Must-sees at the Museum of the American Revolution, from war tent to baby booties

You’ve got only a limited amount of time and you want to visit the Museum of the American Revolution.

What are the absolute must-sees?

We asked R. Scott Stephenson, the museum’s vice president of collections, exhibitions, and programming, what he considered the unmissable highlights. He chose these as his top five:

George Washington's war tent

This is truly the "room where it happened." It served as the private office of our first commander-in-chief, where he experienced some of the lowest and most joyous moments of the Revolutionary War. The tent is the climax of a visit to the museum, presented in its own gallery-auditorium.

Phillis Wheatley's Poems on Various Subjects, Religious and Moral

Born in West Africa and enslaved as a child, Phillis Wheatley became the first published African American poet. She signed this copy of her work, issued in London in 1773.

Francis Merrifield Bible

Francis Merrifield, of Ipswich, Mass., carried this King James Bible during the June 17, 1775, Battle of Bunker Hill. Merrifield survived some of the heaviest fighting on that day, and he inscribed the work with thanks to God for preserving his life.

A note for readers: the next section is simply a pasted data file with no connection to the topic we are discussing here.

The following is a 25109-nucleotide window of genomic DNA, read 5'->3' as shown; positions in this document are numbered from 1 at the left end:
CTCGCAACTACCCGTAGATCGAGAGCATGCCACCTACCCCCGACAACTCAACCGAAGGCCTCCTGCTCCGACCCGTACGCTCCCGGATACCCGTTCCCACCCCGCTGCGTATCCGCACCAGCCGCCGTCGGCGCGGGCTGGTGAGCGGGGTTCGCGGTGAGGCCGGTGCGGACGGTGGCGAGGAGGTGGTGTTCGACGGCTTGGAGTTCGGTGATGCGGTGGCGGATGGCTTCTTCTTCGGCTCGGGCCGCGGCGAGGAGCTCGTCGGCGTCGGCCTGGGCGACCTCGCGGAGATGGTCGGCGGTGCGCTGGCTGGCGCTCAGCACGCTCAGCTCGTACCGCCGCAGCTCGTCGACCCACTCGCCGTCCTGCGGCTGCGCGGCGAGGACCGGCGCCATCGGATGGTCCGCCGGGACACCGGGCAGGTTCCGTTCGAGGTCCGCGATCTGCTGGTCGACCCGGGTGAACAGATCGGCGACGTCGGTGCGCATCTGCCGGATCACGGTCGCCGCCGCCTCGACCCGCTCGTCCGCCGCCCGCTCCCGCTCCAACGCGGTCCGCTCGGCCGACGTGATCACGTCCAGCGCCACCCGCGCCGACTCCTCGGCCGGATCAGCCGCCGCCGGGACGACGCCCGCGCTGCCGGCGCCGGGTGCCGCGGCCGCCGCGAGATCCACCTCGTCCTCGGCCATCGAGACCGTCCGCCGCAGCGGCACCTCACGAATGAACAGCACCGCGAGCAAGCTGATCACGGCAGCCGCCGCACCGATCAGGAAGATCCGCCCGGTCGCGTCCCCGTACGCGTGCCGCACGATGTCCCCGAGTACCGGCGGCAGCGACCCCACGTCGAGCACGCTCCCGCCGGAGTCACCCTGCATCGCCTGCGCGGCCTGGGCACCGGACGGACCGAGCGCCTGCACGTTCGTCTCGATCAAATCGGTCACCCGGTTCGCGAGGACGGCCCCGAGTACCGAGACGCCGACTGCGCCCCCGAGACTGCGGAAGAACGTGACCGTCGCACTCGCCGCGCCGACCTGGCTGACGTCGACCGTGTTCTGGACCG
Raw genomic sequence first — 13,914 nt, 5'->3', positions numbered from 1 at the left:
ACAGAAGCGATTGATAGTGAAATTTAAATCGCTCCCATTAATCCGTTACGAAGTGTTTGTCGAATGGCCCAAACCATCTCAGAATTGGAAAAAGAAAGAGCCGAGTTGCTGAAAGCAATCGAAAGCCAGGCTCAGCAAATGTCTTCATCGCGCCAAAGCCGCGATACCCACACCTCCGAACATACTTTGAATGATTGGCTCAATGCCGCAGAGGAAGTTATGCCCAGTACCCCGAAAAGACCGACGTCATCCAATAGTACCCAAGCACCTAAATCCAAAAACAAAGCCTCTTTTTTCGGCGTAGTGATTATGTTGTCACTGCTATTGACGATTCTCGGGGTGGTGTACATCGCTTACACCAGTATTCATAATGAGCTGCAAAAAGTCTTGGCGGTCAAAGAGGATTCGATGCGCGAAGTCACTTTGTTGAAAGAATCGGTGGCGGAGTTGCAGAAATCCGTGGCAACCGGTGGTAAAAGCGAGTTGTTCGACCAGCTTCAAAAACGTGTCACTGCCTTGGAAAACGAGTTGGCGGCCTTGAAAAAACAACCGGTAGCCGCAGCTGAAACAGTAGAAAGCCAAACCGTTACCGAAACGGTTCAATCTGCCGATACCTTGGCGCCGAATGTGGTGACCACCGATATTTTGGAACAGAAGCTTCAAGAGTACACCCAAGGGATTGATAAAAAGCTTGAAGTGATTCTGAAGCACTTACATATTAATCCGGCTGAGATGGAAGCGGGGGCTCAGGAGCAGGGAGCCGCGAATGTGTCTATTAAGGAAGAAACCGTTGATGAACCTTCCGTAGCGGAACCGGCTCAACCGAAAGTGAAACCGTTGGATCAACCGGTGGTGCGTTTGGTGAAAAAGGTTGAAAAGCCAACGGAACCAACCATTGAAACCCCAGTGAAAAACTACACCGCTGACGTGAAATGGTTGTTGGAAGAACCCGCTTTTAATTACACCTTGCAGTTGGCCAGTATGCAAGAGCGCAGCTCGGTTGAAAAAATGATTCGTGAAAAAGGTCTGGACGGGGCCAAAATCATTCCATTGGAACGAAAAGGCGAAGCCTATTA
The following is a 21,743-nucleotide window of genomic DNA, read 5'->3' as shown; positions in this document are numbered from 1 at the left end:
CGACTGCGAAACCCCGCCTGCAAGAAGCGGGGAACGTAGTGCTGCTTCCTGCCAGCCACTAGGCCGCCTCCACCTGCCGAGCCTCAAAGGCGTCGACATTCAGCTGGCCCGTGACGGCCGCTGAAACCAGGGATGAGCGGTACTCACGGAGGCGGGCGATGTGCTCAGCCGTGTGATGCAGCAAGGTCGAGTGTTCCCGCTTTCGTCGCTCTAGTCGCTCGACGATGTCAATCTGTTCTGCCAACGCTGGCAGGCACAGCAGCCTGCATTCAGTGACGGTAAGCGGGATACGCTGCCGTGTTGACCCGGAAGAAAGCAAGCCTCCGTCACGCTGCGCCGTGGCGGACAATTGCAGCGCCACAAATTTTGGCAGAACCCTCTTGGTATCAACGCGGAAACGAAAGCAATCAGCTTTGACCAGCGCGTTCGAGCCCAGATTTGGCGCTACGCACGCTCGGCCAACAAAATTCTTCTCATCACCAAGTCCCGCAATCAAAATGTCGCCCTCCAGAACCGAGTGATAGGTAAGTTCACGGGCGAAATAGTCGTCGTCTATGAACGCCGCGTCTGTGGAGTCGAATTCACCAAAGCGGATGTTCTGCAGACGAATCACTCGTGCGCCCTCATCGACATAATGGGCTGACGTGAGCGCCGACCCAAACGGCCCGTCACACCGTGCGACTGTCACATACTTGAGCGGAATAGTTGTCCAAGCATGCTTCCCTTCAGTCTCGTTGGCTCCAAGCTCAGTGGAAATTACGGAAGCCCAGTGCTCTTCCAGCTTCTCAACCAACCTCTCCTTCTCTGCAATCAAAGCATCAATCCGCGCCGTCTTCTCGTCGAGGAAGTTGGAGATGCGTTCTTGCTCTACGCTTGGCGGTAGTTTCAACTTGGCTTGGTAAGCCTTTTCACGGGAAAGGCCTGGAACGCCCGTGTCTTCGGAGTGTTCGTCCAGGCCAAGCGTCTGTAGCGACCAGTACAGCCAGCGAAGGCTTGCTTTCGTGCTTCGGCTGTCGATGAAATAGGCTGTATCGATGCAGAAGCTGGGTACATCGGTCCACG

Arms of independence

This monumental installation of nearly 50 original weapons used by American soldiers in the fight for independence is enhanced by digital interactive technology that allows visitors to visually "handle" the artifacts and explore the history of makers and owners.

The Davenport baby shoes

In 1783, American soldiers had to become citizens again. Sgt. James Davenport married, and when the couple's first child was born, the British red coat that he brought home as a war souvenir was turned into these baby shoes, beating swords into plowshares.